Exercise is excellent medicine for an ailing heart, or for keeping a healthy one healthy.
It’s just as important for type 2 diabetes. This is the kind of diabetes that tends to develop gradually, often in response to excess weight or lack of physical activity. Is one kind of exercise better than another for diabetes? An “exercise prescription” from the American Heart Association recommends a combination of aerobic exercise and strength training. It’s also a great combination for the heart.
This dual strategy makes sense. Aerobic activity, like walking or swimming, strengthens the heart, lungs, and muscles. It helps control blood pressure and blood sugar. It keeps arteries flexible. It is also essential for losing weight and excess body fat, or for maintaining weight. All of these are key strategies for many people with diabetes. Strength training helps muscles respond better to insulin, the hormone that ushers blood sugar into cells. A single bout of it can make muscle cells “listen” to insulin better for 12 hours or more.
Exercise prescription for people with type 2 diabetes
Walking or other moderate-intensity exercise, three to seven days a week, for a total of 150 minutes per week OR jogging or other vigorous exercise, three days a week, for a total of 90 minutes per week
Weight lifting or other muscle-strengthening resistance exercise (weight machine, etc.) three days a week
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Indications and Usage for Lantus® (insulin glargine [rDNA origin] injection)
Prescription Lantus® is a long-acting insulin used to treat adults with type 2 diabetes and adults and children (6 years and older) with type 1 diabetes for the control of high blood sugar. It should be taken once a day at the same time each day to lower blood glucose.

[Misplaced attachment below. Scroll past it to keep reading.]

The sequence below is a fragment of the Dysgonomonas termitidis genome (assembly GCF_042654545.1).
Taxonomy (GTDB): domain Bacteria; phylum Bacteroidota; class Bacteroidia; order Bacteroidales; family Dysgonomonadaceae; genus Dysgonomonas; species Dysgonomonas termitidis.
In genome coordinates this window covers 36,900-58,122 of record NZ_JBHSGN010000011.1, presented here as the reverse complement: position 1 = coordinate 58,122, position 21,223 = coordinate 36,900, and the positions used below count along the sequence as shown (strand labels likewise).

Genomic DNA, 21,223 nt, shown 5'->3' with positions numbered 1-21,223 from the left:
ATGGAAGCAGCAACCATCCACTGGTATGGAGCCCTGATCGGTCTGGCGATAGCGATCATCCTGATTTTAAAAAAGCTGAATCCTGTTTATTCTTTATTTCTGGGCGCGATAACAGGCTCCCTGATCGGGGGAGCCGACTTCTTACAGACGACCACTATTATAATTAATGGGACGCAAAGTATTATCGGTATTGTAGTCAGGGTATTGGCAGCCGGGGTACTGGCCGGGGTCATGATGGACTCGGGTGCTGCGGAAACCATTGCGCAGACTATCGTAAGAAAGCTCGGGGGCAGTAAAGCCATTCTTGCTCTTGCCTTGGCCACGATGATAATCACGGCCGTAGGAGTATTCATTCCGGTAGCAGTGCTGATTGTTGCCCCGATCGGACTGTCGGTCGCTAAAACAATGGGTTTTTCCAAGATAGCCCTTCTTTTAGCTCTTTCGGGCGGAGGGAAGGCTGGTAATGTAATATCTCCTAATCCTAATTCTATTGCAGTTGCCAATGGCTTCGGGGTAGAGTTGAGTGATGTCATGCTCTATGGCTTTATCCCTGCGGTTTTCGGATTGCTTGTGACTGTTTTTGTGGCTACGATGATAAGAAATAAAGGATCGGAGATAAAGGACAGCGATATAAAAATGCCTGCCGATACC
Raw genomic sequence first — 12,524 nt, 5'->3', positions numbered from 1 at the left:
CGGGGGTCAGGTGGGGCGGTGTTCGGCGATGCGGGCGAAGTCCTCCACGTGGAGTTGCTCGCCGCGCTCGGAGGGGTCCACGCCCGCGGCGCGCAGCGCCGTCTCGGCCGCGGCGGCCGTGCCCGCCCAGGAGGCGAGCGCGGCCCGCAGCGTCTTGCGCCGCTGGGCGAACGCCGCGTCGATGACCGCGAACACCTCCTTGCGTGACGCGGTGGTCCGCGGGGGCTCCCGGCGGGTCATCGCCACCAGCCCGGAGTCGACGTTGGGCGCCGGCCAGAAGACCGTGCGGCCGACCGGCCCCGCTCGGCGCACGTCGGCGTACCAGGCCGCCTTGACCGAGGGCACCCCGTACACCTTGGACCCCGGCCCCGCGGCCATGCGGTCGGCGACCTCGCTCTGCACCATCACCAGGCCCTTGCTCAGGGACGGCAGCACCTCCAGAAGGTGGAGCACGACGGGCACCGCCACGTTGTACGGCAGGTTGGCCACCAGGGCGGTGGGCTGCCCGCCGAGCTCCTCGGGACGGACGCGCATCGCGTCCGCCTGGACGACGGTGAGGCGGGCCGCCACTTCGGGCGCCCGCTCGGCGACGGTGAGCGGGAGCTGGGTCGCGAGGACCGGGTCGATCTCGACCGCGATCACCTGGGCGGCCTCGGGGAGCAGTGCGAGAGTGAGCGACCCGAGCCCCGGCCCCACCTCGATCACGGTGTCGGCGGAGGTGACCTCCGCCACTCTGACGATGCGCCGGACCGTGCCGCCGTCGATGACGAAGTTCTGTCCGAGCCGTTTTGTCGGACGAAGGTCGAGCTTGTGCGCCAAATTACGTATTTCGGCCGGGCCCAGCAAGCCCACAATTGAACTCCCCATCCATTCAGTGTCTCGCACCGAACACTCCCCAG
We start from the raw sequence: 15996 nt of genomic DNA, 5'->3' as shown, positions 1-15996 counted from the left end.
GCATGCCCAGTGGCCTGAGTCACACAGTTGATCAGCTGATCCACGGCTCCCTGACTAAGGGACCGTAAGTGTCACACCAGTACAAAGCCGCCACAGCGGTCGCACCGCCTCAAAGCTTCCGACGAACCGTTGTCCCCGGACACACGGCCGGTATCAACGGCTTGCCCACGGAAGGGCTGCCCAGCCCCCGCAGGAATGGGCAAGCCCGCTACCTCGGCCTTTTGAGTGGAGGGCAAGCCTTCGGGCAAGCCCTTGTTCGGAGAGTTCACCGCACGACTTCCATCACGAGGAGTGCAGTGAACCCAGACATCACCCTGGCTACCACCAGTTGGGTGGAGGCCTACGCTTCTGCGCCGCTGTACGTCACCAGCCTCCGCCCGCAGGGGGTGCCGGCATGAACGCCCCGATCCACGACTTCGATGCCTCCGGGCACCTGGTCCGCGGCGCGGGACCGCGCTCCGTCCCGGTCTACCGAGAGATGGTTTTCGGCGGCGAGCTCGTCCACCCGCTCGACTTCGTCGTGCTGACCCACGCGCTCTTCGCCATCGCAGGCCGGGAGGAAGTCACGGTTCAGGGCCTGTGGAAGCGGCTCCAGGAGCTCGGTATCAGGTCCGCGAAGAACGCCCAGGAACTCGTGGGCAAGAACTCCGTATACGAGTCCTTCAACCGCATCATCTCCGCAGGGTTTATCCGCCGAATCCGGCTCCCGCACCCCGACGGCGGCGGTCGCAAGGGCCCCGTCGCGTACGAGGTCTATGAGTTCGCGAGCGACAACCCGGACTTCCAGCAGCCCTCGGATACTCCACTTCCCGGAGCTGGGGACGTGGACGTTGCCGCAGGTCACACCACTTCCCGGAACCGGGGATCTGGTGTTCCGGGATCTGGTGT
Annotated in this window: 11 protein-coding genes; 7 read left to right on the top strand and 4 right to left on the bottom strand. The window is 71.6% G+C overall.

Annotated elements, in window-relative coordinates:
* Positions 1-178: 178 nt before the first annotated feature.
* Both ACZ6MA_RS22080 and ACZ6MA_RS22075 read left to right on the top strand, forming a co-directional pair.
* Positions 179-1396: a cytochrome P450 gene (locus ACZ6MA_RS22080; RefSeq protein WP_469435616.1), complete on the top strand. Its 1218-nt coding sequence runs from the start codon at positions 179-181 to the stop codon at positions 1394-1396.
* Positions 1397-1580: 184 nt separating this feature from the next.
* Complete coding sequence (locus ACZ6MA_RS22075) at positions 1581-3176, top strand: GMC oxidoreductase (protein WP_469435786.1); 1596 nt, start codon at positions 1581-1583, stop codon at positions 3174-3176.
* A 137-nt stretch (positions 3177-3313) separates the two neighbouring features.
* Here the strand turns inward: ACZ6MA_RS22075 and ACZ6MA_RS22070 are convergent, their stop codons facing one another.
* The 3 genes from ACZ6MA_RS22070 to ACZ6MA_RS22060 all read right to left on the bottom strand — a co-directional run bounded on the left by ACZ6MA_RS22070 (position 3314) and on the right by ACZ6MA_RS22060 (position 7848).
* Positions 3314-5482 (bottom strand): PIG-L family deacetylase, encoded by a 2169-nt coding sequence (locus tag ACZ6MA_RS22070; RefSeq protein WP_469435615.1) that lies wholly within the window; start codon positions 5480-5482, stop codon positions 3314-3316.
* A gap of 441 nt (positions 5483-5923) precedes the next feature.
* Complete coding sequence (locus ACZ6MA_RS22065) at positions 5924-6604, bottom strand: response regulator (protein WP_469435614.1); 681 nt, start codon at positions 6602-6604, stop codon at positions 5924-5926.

Do not use Lantus® to treat diabetic ketoacidosis.
Important Safety Information for Lantus® (insulin glargine [rDNA origin] injection)
Do not take Lantus® if you are allergic to insulin or any of the inactive ingredients in Lantus®.
You must test your blood sugar levels while using insulin, such as Lantus®. Do not make any changes to your dose or type of insulin without talking to your healthcare provider. Any change of insulin should be made cautiously and only under medical supervision.
Do NOT dilute or mix Lantus® with any other insulin or solution. It will not work as intended and you may lose blood sugar control, which could be serious. Lantus® must only be used if the solution is clear and colorless with no particles visible. Do not share needles, insulin pens or syringes with others.
The most common side effect of insulin, including Lantus®, is low blood sugar (hypoglycemia), which may be serious. Some people may experience symptoms such as shaking, sweating, fast heartbeat, and blurred vision. Severe hypoglycemia may be serious and life threatening. It may cause harm to your heart or brain. Other possible side effects may include injection site reactions, including changes in fat tissue at the injection site, and allergic reactions, including itching and rash. In rare cases, some allergic reactions may be life threatening.
Tell your doctor about other medicines and supplements you are taking because they can change the way insulin works. Before starting Lantus®, tell your doctor about all your medical conditions including if you have liver or kidney problems, are pregnant or planning to become pregnant, or are breast-feeding or planning to breast-feed.